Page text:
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Departmental charges against two Buffalo police officers accused of sending improper e-mail messages on police computers last year have been adjourned in contemplation of dismissal.

This is the e-mail flap that aroused public concern about the Police Department because some of the messages contained racial and ethnic slurs. However, the two officers and two others who became embroiled in the controversy were not accused of those allegations.

Capt. Michael Leggio and Lt. Kevin Barberg, both of the Broadway Station, agreed to abide by the department's policy that computers be used only for official police business and to attend and complete sensitivity training, department officials said Saturday.

The police supervisors also agreed not to pursue any lawsuits against the city "concerning a violation of their constitutional rights as a result of charges" that had been brought against them by the department.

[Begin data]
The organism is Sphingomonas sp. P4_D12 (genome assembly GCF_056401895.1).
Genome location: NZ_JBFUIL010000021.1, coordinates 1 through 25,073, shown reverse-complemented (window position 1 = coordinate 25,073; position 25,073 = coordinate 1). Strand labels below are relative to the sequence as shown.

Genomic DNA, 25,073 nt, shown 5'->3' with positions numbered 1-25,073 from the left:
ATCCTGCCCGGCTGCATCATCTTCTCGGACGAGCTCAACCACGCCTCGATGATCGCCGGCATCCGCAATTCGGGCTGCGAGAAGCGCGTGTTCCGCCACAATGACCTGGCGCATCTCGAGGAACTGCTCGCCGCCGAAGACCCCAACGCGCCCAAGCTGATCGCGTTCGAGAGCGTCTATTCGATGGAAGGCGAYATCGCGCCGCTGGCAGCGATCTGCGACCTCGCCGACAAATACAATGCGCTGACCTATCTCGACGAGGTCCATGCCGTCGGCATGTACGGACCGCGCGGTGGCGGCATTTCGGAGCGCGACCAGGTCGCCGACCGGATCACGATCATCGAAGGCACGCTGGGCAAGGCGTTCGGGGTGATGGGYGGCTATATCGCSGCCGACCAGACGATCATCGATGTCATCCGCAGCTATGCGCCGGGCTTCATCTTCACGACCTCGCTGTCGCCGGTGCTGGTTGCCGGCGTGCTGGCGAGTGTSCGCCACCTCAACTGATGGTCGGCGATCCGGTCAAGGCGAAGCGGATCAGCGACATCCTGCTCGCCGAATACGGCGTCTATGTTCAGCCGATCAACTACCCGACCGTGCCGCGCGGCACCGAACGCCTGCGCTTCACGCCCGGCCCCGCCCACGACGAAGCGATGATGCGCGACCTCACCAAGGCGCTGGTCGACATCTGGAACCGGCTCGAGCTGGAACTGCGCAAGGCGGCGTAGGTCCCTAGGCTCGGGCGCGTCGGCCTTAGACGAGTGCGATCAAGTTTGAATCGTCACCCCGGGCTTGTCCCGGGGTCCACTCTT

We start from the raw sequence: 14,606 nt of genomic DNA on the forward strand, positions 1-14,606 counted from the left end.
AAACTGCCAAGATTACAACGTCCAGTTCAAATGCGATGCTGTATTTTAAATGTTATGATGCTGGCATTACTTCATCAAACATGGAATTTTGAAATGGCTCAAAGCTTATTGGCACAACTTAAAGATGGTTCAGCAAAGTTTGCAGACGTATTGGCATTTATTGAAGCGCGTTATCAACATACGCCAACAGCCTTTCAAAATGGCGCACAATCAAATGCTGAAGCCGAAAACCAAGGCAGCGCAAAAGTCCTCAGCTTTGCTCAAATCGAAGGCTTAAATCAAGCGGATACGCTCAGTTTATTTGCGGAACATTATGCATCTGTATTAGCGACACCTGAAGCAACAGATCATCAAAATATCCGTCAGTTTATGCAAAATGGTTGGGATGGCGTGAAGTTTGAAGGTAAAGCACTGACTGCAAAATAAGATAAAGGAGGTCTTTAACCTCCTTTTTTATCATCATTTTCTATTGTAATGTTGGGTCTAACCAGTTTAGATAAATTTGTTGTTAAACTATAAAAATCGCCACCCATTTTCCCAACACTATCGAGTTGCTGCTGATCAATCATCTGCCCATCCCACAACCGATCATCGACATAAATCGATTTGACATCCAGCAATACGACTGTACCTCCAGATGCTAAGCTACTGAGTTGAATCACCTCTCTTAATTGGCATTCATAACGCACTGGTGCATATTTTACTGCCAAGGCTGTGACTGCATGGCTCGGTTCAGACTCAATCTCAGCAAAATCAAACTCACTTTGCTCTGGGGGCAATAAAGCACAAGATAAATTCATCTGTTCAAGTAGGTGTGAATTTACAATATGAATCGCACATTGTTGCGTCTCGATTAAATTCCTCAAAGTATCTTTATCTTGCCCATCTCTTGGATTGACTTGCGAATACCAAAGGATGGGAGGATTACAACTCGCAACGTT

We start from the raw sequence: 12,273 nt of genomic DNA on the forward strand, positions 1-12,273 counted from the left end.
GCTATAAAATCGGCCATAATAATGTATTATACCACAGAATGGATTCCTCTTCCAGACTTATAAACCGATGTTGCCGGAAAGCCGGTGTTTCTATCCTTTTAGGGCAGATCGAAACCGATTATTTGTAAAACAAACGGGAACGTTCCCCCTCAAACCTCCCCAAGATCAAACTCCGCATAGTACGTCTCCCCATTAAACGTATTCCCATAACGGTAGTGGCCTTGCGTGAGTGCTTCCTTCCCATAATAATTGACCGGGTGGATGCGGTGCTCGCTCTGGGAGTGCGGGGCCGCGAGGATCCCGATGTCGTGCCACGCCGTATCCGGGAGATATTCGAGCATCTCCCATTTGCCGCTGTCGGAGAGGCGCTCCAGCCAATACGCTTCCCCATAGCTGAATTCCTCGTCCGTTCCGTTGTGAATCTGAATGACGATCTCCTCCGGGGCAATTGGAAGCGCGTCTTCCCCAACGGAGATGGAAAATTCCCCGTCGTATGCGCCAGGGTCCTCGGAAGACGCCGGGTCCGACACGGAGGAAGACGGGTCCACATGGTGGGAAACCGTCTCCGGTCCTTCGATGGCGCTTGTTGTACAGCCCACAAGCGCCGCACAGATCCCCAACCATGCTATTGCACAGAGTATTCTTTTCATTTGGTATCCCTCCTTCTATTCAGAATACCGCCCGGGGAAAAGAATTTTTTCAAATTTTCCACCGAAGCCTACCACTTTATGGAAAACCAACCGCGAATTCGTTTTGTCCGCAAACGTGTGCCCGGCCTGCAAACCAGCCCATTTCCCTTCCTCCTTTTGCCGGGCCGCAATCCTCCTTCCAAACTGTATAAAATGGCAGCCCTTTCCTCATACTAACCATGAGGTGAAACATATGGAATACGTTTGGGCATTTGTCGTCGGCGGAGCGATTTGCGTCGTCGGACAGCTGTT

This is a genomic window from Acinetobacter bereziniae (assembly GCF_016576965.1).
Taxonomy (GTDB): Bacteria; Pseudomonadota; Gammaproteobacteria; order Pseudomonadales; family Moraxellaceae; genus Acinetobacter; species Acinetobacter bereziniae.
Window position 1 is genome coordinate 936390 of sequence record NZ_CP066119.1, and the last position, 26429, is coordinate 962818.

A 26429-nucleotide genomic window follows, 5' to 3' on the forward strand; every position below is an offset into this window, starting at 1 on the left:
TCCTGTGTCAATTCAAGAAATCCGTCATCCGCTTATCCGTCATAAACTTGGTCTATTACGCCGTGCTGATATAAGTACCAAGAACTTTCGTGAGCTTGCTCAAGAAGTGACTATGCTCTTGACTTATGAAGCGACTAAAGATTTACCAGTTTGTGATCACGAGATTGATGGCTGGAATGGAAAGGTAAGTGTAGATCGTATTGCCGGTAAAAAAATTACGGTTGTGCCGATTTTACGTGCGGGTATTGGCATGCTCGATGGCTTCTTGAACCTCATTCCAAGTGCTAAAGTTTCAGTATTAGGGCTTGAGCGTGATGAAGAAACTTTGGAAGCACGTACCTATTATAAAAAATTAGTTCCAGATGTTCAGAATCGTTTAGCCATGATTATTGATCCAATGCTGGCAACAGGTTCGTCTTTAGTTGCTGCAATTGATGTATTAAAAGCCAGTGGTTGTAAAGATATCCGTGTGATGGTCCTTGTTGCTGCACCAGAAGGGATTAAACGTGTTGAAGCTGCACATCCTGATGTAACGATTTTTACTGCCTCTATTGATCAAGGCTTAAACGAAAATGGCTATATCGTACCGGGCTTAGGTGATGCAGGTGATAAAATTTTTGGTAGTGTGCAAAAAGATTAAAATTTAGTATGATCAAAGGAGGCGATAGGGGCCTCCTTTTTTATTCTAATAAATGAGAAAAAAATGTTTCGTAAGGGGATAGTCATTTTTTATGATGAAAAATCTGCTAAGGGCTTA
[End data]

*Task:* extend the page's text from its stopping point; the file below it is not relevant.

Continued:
Police Commissioner Rocco J. Diina declined to comment on the case and referred to a statement issued by the department:

"The dismissal under these circumstances was deemed appropriate in view of the fact that neither officer created or sent any e-mail containing any racial slurs or other racially disparaging remarks."

Eight department members were slapped with departmental charges of conduct unbecoming of an officer and violating the city's computer-use policy last December.

Four of the officers -- Leggio, Barberg, Capt. David Andrews and Lt. James Shea -- were not accused of writing any ethnic slurs, according to the department's Professional Standards Division.

Leggio and Barberg were accused only of writing messages that served no legitimate police purpose.

Andrews and Shea were accused of the same thing, plus receiving derogatory messages and not reporting them.

Cases against all of the officers have been settled, except for Shea's, which is still pending.

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